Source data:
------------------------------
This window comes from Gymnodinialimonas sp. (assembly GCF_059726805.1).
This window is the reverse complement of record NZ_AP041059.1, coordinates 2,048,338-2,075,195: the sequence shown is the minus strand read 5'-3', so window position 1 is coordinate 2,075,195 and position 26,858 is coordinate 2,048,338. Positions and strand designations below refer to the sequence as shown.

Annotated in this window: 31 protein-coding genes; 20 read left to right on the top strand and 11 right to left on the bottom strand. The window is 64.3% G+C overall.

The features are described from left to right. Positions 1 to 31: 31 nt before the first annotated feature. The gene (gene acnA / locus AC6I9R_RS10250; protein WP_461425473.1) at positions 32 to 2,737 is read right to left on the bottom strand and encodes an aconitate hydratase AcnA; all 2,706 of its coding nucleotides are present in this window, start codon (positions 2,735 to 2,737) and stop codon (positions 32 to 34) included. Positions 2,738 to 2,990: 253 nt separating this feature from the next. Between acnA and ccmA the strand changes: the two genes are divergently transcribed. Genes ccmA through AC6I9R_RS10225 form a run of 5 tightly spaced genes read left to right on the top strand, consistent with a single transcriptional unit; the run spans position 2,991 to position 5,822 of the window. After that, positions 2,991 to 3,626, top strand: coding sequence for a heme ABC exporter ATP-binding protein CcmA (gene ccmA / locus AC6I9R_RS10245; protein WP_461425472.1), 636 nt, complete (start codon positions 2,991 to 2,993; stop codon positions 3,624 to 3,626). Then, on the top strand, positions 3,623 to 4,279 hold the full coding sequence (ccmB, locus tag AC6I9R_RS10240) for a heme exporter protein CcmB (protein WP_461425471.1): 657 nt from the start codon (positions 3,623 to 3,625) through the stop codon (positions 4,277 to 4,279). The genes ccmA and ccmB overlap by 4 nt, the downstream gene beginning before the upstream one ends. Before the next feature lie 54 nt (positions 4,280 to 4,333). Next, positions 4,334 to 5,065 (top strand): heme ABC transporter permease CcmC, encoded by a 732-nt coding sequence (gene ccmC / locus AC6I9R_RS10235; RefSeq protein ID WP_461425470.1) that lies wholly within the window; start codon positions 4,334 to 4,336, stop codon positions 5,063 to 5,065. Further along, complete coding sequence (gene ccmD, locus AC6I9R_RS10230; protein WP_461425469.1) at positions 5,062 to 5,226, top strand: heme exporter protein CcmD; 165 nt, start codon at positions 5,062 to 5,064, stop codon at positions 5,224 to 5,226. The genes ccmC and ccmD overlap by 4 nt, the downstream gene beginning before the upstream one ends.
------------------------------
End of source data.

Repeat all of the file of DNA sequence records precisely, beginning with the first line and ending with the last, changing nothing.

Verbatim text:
This window comes from Gymnodinialimonas sp. (assembly GCF_059726805.1).
This window is the reverse complement of record NZ_AP041059.1, coordinates 2,048,338-2,075,195: the sequence shown is the minus strand read 5'-3', so window position 1 is coordinate 2,075,195 and position 26,858 is coordinate 2,048,338. Positions and strand designations below refer to the sequence as shown.

Annotated in this window: 31 protein-coding genes; 20 read left to right on the top strand and 11 right to left on the bottom strand. The window is 64.3% G+C overall.

The features are described from left to right. Positions 1 to 31: 31 nt before the first annotated feature. The gene (gene acnA / locus AC6I9R_RS10250; protein WP_461425473.1) at positions 32 to 2,737 is read right to left on the bottom strand and encodes an aconitate hydratase AcnA; all 2,706 of its coding nucleotides are present in this window, start codon (positions 2,735 to 2,737) and stop codon (positions 32 to 34) included. Positions 2,738 to 2,990: 253 nt separating this feature from the next. Between acnA and ccmA the strand changes: the two genes are divergently transcribed. Genes ccmA through AC6I9R_RS10225 form a run of 5 tightly spaced genes read left to right on the top strand, consistent with a single transcriptional unit; the run spans position 2,991 to position 5,822 of the window. After that, positions 2,991 to 3,626, top strand: coding sequence for a heme ABC exporter ATP-binding protein CcmA (gene ccmA / locus AC6I9R_RS10245; protein WP_461425472.1), 636 nt, complete (start codon positions 2,991 to 2,993; stop codon positions 3,624 to 3,626). Then, on the top strand, positions 3,623 to 4,279 hold the full coding sequence (ccmB, locus tag AC6I9R_RS10240) for a heme exporter protein CcmB (protein WP_461425471.1): 657 nt from the start codon (positions 3,623 to 3,625) through the stop codon (positions 4,277 to 4,279). The genes ccmA and ccmB overlap by 4 nt, the downstream gene beginning before the upstream one ends. Before the next feature lie 54 nt (positions 4,280 to 4,333). Next, positions 4,334 to 5,065 (top strand): heme ABC transporter permease CcmC, encoded by a 732-nt coding sequence (gene ccmC / locus AC6I9R_RS10235; RefSeq protein ID WP_461425470.1) that lies wholly within the window; start codon positions 4,334 to 4,336, stop codon positions 5,063 to 5,065. Further along, complete coding sequence (gene ccmD, locus AC6I9R_RS10230; protein WP_461425469.1) at positions 5,062 to 5,226, top strand: heme exporter protein CcmD; 165 nt, start codon at positions 5,062 to 5,064, stop codon at positions 5,224 to 5,226. The genes ccmC and ccmD overlap by 4 nt, the downstream gene beginning before the upstream one ends.